'We didn't get fair hearing' - Care group's anger at new home refusal
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A care home group's management has hit out after a planning application to build a new home was refused.
Councillors at an East Suffolk council planning meeting for the north rejected the proposals over fears about overdevelopment on the road at 44 Gorleston Road, Oulton Broad, even though the development was approved for recommendation by planning officers.
At the time of the meeting on February 22, councillors voiced their concerns about the proposed development.
Craig Rivett, councillor for Pakefield, said: "This looks enormous and a massive overdevelopment."
Andree Gee, councillor for Oulton Broad, added: "This is entirely against the current street scene and I also recommend refusal based upon the size of this development."
But Kingsley Healthcare and its head of public relations Stephen Pullinger expressed frustration at the decision.
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Mr Pullinger said: “It’s clear from everything the planning officers have written that there are no planning grounds to refuse our application.
“We do not feel we were given a fair hearing; the applications before us took hours to debate and yet a scheme of the size of ours, creating great facilities and new opportunities for employment, was given only a short hearing.
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"Our scheme would deliver much needed extra care beds in East Suffolk where research has shown there are currently 900 beds fewer than required to meet demand.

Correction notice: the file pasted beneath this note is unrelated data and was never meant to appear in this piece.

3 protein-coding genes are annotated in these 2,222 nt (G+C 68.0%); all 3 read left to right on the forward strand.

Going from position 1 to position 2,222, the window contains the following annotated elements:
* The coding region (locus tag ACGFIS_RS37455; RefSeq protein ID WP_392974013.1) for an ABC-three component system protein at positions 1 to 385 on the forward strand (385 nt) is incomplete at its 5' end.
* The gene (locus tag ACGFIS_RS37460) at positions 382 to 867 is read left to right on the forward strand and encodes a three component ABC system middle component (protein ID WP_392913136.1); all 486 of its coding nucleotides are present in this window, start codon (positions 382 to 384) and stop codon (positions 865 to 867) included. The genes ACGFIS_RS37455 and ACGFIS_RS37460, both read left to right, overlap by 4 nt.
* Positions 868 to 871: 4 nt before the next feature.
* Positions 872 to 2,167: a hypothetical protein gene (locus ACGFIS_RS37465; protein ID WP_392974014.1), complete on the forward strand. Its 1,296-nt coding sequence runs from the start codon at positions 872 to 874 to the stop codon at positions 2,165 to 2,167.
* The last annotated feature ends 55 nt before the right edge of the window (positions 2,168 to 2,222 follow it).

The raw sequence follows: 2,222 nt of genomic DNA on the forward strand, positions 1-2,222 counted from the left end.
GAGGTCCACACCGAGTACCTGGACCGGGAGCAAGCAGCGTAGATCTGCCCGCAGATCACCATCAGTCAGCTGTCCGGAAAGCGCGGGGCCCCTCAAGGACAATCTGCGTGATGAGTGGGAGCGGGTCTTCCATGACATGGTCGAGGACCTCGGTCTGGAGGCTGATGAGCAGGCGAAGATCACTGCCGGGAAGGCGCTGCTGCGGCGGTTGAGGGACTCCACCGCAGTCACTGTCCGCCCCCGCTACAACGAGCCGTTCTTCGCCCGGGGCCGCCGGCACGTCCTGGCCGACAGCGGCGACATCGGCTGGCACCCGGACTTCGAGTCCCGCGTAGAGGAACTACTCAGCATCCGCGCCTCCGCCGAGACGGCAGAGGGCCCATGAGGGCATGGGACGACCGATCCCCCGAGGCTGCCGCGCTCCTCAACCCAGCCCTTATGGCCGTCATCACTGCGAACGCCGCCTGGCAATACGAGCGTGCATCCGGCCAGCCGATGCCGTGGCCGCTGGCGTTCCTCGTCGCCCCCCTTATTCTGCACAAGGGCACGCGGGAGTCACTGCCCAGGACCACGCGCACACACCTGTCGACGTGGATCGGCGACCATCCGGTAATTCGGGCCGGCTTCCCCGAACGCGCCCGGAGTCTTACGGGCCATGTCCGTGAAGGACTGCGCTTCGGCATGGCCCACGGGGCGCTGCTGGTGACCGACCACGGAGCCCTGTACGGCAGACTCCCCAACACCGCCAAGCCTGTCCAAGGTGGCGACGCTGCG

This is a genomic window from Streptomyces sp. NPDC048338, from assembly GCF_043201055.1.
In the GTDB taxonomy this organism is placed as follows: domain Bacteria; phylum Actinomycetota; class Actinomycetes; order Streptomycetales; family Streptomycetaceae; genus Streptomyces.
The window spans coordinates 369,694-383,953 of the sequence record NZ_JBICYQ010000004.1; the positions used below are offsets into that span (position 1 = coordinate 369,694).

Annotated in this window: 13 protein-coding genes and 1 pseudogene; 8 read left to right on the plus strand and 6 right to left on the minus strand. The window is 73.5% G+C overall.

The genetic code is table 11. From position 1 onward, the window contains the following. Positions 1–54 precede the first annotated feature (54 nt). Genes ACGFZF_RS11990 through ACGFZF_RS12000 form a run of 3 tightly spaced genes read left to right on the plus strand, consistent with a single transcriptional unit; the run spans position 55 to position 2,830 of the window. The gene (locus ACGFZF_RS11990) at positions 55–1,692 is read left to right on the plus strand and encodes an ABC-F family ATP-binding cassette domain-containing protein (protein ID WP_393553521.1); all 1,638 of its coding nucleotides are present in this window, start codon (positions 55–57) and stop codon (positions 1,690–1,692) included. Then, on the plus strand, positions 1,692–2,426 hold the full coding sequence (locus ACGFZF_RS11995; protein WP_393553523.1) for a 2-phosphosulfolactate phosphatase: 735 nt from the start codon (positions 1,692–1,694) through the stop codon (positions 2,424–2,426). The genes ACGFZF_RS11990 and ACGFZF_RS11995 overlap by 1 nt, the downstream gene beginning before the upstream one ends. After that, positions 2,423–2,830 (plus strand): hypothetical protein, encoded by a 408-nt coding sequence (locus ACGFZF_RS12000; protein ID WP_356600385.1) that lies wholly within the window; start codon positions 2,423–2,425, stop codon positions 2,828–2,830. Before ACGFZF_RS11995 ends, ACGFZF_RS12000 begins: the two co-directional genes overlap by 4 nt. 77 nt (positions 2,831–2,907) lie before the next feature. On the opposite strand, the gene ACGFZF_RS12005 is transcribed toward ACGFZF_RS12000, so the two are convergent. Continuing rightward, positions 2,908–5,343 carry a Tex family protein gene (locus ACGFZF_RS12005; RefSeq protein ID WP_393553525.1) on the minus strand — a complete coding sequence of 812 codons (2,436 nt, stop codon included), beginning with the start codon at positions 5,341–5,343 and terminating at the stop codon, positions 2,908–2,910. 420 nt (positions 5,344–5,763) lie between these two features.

“We assembled a great team that worked closely with highways, drainage and planning officers to develop plans that would meet all regulatory requirements.
"How does the current planning process work to facilitate investment for better facilities? It looks as if the system has not worked here.”
A spokesperson for East Suffolk Council has defended the councillors' stance.
The spokesperson said: “The application was considered by the Planning Committee North; members of the committee reviewed the report, received the officer presentation, listened to all public speaking, and questioned officers and the applicant/agent.
“Concerns were raised over the design of the proposed development in regards to its relationship with the surrounding area, which is primarily residential properties.
"These concerns were then translated into a reason for refusal. Should they wish to, the applicant is able to appeal against the decision to the Planning Inspectorate.”